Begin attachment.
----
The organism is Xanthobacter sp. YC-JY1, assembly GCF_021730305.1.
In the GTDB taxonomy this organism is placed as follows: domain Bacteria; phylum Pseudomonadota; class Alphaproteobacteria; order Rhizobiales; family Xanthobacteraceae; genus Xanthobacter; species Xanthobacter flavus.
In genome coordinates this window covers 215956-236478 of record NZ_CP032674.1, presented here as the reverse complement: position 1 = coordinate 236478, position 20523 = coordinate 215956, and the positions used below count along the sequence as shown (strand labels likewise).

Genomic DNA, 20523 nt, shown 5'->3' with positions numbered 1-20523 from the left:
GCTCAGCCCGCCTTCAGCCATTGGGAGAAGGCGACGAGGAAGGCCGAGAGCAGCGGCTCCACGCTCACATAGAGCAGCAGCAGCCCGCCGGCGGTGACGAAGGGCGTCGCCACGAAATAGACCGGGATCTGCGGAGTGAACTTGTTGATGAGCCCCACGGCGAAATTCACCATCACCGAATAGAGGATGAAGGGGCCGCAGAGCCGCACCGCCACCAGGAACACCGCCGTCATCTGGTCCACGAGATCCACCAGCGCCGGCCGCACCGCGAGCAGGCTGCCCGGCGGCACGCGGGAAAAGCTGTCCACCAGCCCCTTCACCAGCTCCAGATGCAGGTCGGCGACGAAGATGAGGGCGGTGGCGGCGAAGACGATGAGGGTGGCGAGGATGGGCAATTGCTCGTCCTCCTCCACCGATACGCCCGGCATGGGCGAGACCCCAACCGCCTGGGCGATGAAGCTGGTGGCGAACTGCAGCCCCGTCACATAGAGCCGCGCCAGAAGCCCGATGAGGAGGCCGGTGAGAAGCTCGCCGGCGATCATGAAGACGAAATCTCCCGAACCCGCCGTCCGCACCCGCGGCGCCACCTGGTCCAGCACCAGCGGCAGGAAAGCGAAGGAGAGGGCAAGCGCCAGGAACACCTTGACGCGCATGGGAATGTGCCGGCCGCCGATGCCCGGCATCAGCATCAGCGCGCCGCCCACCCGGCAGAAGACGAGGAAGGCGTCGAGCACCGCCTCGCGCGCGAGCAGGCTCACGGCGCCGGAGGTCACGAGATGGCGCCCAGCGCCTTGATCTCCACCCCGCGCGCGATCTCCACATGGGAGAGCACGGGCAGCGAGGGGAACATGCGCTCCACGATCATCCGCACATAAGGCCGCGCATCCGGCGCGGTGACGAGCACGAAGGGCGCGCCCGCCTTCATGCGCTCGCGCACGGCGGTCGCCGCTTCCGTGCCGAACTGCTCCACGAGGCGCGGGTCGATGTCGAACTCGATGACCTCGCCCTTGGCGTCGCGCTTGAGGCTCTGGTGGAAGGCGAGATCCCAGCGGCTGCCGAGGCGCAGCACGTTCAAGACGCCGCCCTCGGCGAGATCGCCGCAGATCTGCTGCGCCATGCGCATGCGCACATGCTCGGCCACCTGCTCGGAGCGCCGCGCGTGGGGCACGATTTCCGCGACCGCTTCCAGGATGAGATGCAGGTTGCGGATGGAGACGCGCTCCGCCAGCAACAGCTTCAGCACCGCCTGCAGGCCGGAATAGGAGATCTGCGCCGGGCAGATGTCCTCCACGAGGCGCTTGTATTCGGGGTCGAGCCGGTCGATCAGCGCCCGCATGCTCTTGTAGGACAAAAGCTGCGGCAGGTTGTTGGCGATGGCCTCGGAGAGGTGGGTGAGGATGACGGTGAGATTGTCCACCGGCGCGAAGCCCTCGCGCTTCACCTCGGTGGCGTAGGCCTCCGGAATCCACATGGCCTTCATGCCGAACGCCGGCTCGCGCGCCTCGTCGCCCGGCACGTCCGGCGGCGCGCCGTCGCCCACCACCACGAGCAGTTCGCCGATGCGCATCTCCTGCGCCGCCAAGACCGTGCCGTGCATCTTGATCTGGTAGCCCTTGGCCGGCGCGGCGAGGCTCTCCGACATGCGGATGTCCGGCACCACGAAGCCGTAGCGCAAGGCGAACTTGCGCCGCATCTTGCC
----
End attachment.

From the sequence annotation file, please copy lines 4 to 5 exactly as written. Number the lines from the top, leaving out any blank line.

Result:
Genomic DNA, 20523 nt, shown 5'->3' with positions numbered 1-20523 from the left:
GCTCAGCCCGCCTTCAGCCATTGGGAGAAGGCGACGAGGAAGGCCGAGAGCAGCGGCTCCACGCTCACATAGAGCAGCAGCAGCCCGCCGGCGGTGACGAAGGGCGTCGCCACGAAATAGACCGGGATCTGCGGAGTGAACTTGTTGATGAGCCCCACGGCGAAATTCACCATCACCGAATAGAGGATGAAGGGGCCGCAGAGCCGCACCGCCACCAGGAACACCGCCGTCATCTGGTCCACGAGATCCACCAGCGCCGGCCGCACCGCGAGCAGGCTGCCCGGCGGCACGCGGGAAAAGCTGTCCACCAGCCCCTTCACCAGCTCCAGATGCAGGTCGGCGACGAAGATGAGGGCGGTGGCGGCGAAGACGATGAGGGTGGCGAGGATGGGCAATTGCTCGTCCTCCTCCACCGATACGCCCGGCATGGGCGAGACCCCAACCGCCTGGGCGATGAAGCTGGTGGCGAACTGCAGCCCCGTCACATAGAGCCGCGCCAGAAGCCCGATGAGGAGGCCGGTGAGAAGCTCGCCGGCGATCATGAAGACGAAATCTCCCGAACCCGCCGTCCGCACCCGCGGCGCCACCTGGTCCAGCACCAGCGGCAGGAAAGCGAAGGAGAGGGCAAGCGCCAGGAACACCTTGACGCGCATGGGAATGTGCCGGCCGCCGATGCCCGGCATCAGCATCAGCGCGCCGCCCACCCGGCAGAAGACGAGGAAGGCGTCGAGCACCGCCTCGCGCGCGAGCAGGCTCACGGCGCCGGAGGTCACGAGATGGCGCCCAGCGCCTTGATCTCCACCCCGCGCGCGATCTCCACATGGGAGAGCACGGGCAGCGAGGGGAACATGCGCTCCACGATCATCCGCACATAAGGCCGCGCATCCGGCGCGGTGACGAGCACGAAGGGCGCGCCCGCCTTCATGCGCTCGCGCACGGCGGTCGCCGCTTCCGTGCCGAACTGCTCCACGAGGCGCGGGTCGATGTCGAACTCGATGACCTCGCCCTTGGCGTCGCGCTTGAGGCTCTGGTGGAAGGCGAGATCCCAGCGGCTGCCGAGGCGCAGCACGTTCAAGACGCCGCCCTCGGCGAGATCGCCGCAGATCTGCTGCGCCATGCGCATGCGCACATGCTCGGCCACCTGCTCGGAGCGCCGCGCGTGGGGCACGATTTCCGCGACCGCTTCCAGGATGAGATGCAGGTTGCGGATGGAGACGCGCTCCGCCAGCAACAGCTTCAGCACCGCCTGCAGGCCGGAATAGGAGATCTGCGCCGGGCAGATGTCCTCCACGAGGCGCTTGTATTCGGGGTCGAGCCGGTCGATCAGCGCCCGCATGCTCTTGTAGGACAAAAGCTGCGGCAGGTTGTTGGCGATGGCCTCGGAGAGGTGGGTGAGGATGACGGTGAGATTGTCCACCGGCGCGAAGCCCTCGCGCTTCACCTCGGTGGCGTAGGCCTCCGGAATCCACATGGCCTTCATGCCGAACGCCGGCTCGCGCGCCTCGTCGCCCGGCACGTCCGGCGGCGCGCCGTCGCCCACCACCACGAGCAGTTCGCCGATGCGCATCTCCTGCGCCGCCAAGACCGTGCCGTGCATCTTGATCTGGTAGCCCTTGGCCGGCGCGGCGAGGCTCTCCGACATGCGGATGTCCGGCACCACGAAGCCGTAGCGCAAGGCGAACTTGCGCCGCATCTTGCC